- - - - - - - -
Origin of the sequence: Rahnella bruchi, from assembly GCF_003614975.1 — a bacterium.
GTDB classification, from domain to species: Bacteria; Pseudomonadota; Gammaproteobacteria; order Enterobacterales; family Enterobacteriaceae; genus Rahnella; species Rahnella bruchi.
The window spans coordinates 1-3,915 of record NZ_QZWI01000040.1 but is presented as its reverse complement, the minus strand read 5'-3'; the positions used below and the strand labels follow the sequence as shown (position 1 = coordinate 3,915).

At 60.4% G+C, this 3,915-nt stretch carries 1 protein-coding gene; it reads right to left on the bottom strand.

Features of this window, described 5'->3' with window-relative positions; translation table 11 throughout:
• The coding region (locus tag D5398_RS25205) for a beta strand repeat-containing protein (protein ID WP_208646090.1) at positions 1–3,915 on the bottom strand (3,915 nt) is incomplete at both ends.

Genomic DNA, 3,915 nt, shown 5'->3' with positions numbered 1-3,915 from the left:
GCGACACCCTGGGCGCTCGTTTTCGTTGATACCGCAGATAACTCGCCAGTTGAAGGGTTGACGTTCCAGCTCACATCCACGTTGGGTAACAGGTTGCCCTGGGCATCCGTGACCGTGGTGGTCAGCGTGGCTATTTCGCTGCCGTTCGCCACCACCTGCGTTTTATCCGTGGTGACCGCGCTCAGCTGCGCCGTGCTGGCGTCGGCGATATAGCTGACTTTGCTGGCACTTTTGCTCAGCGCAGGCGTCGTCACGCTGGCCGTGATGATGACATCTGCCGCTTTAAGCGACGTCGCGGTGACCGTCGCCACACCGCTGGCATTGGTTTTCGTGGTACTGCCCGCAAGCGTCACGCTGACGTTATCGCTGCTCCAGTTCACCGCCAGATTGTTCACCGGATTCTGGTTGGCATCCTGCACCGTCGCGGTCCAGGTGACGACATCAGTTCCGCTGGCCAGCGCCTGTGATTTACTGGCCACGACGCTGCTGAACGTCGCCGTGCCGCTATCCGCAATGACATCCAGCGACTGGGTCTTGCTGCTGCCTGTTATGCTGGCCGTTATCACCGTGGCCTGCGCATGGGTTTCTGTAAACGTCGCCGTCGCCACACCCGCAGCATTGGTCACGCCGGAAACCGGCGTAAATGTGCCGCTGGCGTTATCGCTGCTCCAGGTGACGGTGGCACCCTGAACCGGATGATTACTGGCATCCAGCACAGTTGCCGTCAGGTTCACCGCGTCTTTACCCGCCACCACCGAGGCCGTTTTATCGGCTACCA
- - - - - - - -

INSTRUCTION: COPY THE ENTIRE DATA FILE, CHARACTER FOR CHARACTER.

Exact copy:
Origin of the sequence: Rahnella bruchi, from assembly GCF_003614975.1 — a bacterium.
GTDB classification, from domain to species: Bacteria; Pseudomonadota; Gammaproteobacteria; order Enterobacterales; family Enterobacteriaceae; genus Rahnella; species Rahnella bruchi.
The window spans coordinates 1-3,915 of record NZ_QZWI01000040.1 but is presented as its reverse complement, the minus strand read 5'-3'; the positions used below and the strand labels follow the sequence as shown (position 1 = coordinate 3,915).

At 60.4% G+C, this 3,915-nt stretch carries 1 protein-coding gene; it reads right to left on the bottom strand.

Features of this window, described 5'->3' with window-relative positions; translation table 11 throughout:
• The coding region (locus tag D5398_RS25205) for a beta strand repeat-containing protein (protein ID WP_208646090.1) at positions 1–3,915 on the bottom strand (3,915 nt) is incomplete at both ends.

Genomic DNA, 3,915 nt, shown 5'->3' with positions numbered 1-3,915 from the left:
GCGACACCCTGGGCGCTCGTTTTCGTTGATACCGCAGATAACTCGCCAGTTGAAGGGTTGACGTTCCAGCTCACATCCACGTTGGGTAACAGGTTGCCCTGGGCATCCGTGACCGTGGTGGTCAGCGTGGCTATTTCGCTGCCGTTCGCCACCACCTGCGTTTTATCCGTGGTGACCGCGCTCAGCTGCGCCGTGCTGGCGTCGGCGATATAGCTGACTTTGCTGGCACTTTTGCTCAGCGCAGGCGTCGTCACGCTGGCCGTGATGATGACATCTGCCGCTTTAAGCGACGTCGCGGTGACCGTCGCCACACCGCTGGCATTGGTTTTCGTGGTACTGCCCGCAAGCGTCACGCTGACGTTATCGCTGCTCCAGTTCACCGCCAGATTGTTCACCGGATTCTGGTTGGCATCCTGCACCGTCGCGGTCCAGGTGACGACATCAGTTCCGCTGGCCAGCGCCTGTGATTTACTGGCCACGACGCTGCTGAACGTCGCCGTGCCGCTATCCGCAATGACATCCAGCGACTGGGTCTTGCTGCTGCCTGTTATGCTGGCCGTTATCACCGTGGCCTGCGCATGGGTTTCTGTAAACGTCGCCGTCGCCACACCCGCAGCATTGGTCACGCCGGAAACCGGCGTAAATGTGCCGCTGGCGTTATCGCTGCTCCAGGTGACGGTGGCACCCTGAACCGGATGATTACTGGCATCCAGCACAGTTGCCGTCAGGTTCACCGCGTCTTTACCCGCCACCACCGAGGCCGTTTTATCGGCTACCA